Grant also recalled Connaughton asking him to be a captain with him for the postseason run, bringing Grant with him to the referee meeting at center court before each game.
“I don’t know if that was allowed, but we did it,” Grant said. “My whole career here at Notre Dame, I’ve never been able to go up there with the captains, so for him to ask me to do that meant a lot to me.”
Despite standing only 6-foot-5, Connaughton bulled his way all over the court into leading the team in rebounds (7.4 per game) while also averaging 12.5 points per game, good for third on the team behind Grant and junior forward Zach Auguste.
“That’s a skill that you’ve got to give him a lot of credit for,” Auguste said at the banquet. “Not a lot of [6-foot-5] guys can lead the team in rebounding, let alone be up there in the conference.”
Connaughton was quick to point out this was one of the closest teams he had ever been a part of, which made his job as team captain much easier.
“Obviously on the court, everyone just had the desire to win,” he said. “Personal goals come second. But most importantly as we grew was the off-the-court stuff: we were genuinely friends, we were genuinely family, and that was the most important thing because I didn’t really feel that the three years prior to this. Obviously you feel it with some guys, but I’ve never felt it with all 13 guys, and that’s what eventually put us over the top.”
In his four-year basketball career at Notre Dame, Connaughton appeared in all 139 games the Irish played, starting 123, including the last 120 games of his career. That streak started with one of Connaughton’s favorite memories, a 67-58 win over undefeated No. 1 Syracuse at Purcell Pavilion on Jan. 21, 2012.
“To beat the No. 1 team in the country that was undefeated was the true meaning of court storming,” Connaughton said. “You see them do it now for every little thing, but that was the true meaning of one, and to be a part of it was awesome.”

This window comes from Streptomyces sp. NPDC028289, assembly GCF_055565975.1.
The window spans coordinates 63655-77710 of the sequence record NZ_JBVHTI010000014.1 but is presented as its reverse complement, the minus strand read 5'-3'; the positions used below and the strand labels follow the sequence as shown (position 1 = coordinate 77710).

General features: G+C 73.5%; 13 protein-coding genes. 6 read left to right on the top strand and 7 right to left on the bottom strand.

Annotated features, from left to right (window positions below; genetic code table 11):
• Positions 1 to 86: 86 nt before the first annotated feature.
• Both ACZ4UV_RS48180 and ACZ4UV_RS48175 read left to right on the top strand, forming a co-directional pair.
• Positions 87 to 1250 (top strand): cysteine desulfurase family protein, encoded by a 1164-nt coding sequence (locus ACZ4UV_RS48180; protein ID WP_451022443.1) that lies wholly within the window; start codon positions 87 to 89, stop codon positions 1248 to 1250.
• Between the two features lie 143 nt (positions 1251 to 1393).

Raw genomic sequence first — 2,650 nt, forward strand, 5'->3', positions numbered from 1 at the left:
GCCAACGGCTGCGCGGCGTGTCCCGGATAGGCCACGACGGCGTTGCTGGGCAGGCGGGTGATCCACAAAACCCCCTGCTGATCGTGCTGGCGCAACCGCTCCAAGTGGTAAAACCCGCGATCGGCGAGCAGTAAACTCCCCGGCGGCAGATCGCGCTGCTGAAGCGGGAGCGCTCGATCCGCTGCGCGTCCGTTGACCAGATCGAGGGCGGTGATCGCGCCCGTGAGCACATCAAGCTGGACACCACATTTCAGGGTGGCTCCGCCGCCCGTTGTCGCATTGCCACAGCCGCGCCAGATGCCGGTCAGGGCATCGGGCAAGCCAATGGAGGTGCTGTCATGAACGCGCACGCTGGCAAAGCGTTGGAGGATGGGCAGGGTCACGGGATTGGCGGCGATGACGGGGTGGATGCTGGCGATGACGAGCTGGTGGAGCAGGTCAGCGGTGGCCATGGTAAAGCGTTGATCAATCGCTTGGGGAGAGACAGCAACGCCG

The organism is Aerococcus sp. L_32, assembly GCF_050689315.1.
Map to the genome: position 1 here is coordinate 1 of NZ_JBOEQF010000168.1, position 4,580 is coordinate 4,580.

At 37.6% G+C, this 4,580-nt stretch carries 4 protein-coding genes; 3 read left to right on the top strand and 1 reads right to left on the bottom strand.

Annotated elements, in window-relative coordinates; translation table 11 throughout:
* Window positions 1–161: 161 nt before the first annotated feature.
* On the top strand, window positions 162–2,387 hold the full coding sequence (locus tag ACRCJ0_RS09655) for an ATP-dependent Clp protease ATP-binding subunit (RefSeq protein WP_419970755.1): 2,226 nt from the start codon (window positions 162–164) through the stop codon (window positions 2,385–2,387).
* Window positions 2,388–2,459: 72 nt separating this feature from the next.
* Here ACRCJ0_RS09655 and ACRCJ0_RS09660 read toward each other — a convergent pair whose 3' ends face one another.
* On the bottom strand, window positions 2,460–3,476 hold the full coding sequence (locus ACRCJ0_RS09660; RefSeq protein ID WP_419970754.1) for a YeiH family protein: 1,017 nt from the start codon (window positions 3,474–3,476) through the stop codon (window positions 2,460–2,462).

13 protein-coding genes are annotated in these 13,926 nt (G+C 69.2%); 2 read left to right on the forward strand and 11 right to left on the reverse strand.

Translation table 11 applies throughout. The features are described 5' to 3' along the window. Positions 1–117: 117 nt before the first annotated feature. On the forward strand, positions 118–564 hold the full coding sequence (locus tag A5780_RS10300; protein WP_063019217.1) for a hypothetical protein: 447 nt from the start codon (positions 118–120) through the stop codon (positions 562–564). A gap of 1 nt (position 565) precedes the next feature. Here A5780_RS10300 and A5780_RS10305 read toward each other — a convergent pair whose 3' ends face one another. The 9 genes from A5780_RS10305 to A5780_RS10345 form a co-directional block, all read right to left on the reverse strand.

Reflecting on his senior year on the hardwood, Connaughton said it was only a “stepping stone” for the program.
“Jerian and myself wanted to right the ship, so to speak, and leave a program that deserves so much success in a place where it can attain success on a consistent basis,” he said.
However, Connaughton said Notre Dame had a much larger impact on him than he did on it, teaching him how to be “a Notre Dame man.”
“It’s a phrase that really rings true in this community,” he said. “Being from the Boston area, you don’t hear anyone say, ‘You’re a BC man.’ It just doesn’t sound as good. You’re a Notre Dame man, and that’s something Jerian and myself have learned throughout the four years. I think you come in and you think, ‘Well, I’m at Notre Dame now, I must be a Notre Dame man.’ As you continue to go through you realize you have to go through the four years to learn that.”
As he moves to his post-Notre Dame life, Connaughton said both baseball and basketball are still very much open to him.
“I think for me it’s day-by-day. … Both are an option as the summer comes along,” he said.
Whatever the future holds, the senior’s impact will be felt long after he receives his management-consulting degree from the Mendoza College of Business at graduation. His coach summarized it best:
“I don’t know if we’ve had a student-athlete like this.”